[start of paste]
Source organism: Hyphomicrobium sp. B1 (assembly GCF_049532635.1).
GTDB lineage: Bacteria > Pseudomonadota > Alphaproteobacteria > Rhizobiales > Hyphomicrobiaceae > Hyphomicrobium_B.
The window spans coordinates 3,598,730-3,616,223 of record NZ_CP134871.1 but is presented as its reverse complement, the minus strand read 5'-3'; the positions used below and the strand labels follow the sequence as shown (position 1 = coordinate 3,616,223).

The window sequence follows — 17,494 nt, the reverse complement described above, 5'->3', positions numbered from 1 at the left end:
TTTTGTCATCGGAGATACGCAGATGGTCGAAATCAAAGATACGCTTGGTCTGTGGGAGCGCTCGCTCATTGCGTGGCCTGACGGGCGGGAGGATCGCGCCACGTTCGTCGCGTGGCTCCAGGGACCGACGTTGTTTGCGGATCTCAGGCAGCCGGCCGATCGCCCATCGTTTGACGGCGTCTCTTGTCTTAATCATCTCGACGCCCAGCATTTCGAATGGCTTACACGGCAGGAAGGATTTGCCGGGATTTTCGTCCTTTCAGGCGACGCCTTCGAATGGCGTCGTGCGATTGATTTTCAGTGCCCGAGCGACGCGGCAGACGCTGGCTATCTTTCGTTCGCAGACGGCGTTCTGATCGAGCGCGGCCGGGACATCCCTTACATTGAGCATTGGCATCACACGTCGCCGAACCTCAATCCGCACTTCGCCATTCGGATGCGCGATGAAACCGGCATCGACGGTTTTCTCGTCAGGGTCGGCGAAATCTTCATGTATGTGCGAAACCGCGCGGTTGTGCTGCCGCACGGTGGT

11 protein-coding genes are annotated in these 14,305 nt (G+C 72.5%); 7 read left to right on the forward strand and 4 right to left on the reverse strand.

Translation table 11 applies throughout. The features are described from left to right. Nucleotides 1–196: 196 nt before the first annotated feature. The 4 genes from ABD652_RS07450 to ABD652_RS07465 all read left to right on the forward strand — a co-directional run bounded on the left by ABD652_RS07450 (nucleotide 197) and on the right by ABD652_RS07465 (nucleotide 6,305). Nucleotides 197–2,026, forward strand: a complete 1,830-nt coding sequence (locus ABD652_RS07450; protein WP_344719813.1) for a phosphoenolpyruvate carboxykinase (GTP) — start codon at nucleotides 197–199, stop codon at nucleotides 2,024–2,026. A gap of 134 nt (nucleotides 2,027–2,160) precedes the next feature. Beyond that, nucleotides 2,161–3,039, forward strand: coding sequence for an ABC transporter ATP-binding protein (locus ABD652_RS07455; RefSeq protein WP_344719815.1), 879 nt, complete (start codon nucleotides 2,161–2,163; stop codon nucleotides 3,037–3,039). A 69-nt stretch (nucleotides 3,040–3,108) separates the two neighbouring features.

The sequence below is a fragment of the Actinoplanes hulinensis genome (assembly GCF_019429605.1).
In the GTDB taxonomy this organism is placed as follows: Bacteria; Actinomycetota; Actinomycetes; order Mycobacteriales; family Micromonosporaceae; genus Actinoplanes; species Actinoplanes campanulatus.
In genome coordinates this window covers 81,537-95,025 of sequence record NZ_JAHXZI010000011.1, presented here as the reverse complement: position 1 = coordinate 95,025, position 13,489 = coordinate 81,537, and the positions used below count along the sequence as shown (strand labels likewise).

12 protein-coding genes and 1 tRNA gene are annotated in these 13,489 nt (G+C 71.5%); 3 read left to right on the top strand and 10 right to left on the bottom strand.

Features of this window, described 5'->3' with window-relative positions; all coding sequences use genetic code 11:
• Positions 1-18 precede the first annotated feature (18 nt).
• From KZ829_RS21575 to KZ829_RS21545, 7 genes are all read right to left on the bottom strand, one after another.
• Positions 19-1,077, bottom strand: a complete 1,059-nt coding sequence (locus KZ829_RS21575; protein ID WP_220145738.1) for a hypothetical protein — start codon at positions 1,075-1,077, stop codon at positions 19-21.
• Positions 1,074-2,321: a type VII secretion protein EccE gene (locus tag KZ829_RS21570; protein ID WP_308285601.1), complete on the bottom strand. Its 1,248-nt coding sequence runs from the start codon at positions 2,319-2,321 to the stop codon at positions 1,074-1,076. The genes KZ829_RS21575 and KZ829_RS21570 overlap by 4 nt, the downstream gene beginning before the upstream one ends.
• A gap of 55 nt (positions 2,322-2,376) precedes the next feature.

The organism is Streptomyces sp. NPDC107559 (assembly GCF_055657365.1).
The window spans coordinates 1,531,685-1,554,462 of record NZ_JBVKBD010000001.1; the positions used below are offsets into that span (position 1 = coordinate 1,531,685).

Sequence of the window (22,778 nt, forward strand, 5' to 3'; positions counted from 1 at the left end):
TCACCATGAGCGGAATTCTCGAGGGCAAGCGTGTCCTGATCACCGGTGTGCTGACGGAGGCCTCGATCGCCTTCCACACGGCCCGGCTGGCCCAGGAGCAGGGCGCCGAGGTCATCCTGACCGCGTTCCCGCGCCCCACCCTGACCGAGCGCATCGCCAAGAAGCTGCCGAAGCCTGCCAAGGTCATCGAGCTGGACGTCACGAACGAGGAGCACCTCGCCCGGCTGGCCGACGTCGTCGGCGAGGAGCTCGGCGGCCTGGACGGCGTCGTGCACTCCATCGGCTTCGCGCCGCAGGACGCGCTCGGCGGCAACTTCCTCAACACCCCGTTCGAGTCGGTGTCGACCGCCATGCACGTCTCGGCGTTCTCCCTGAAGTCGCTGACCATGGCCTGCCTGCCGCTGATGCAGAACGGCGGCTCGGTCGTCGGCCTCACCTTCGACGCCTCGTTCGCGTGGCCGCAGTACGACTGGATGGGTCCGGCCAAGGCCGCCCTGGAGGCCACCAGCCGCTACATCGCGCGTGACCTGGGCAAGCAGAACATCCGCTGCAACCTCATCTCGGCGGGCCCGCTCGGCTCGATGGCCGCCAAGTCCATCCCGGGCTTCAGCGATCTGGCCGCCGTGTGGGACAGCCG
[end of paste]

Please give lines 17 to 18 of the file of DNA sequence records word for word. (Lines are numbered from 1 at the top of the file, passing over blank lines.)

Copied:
• A gap of 55 nt (positions 2,322-2,376) precedes the next feature.

The organism is Streptomyces sp. NPDC107559 (assembly GCF_055657365.1).